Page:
The Essays of Michael de Montaigne, Volume 1

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Page 411 - Lady, it is to be presumed, Though art's hid causes are not found, All is not sweet, all is not sound. Give me a look, give me a face That makes simplicity a grace; Robes loosely flowing, hair as free: Such sweet neglect more taketh me Than all th...
Page 263 - For what man is he that can know the counsel of GOD ? or who can think what the will of the LORD is? For the thoughts of mortal men are miserable, and our devices are but uncertain. For the corruptible body presseth down the soul, and the earthly tabernacle weigheth down the mind that museth upon many things.
Page 252 - I think there is more barbarity in eating a man alive than in eating him dead...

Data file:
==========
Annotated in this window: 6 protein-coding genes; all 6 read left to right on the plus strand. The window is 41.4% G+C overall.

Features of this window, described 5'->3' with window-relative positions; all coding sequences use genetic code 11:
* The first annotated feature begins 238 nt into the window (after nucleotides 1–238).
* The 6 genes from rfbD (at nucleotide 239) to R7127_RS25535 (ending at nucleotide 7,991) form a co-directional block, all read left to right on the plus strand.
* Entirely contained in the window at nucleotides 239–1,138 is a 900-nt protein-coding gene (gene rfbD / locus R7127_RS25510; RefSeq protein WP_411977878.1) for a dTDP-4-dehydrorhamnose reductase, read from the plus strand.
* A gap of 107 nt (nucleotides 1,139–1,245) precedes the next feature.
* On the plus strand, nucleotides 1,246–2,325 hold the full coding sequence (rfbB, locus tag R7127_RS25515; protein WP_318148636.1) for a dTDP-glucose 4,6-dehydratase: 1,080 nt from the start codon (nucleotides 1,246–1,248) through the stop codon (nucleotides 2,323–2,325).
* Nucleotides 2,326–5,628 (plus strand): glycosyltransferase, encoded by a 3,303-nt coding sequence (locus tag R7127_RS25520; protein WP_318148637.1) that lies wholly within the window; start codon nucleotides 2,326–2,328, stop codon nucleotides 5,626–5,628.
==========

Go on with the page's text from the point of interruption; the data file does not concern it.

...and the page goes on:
Page 171 - ... memory. That which a man rightly knows and understands, he is the free disposer of at his own full liberty, without any regard to the author from whence he had it, or fumbling over the leaves of his book.
Page 9 - O'er my dim eyes a darkness hung ; My ears with hollow murmurs rung. In dewy damps my limbs were chill'd ; My blood with gentle horrors thrill'd ; My feeble pulse forgot to play ; I fainted, sunk, and died away.
Page 187 - Since philosophy is that which instructs us to live, and that infancy has there its lessons as well as other ages, why is it not communicated to children betimes? "The clay is moist and soft; now, now make haste, And form the vessel, for the wheel turns fast.
Page 33 - The glitt'ring species here and there divide, And cast their dubious beams from side to side; Now on the walls, now on the pavement play, And to the ceiling flash the glaring day.
Page 225 - ... affection laid open the very bottom of our hearts to one another's view, that I not only knew his as well as my own; but should certainly in any concern of mine have trusted my interest much more willingly with him, than with myself.

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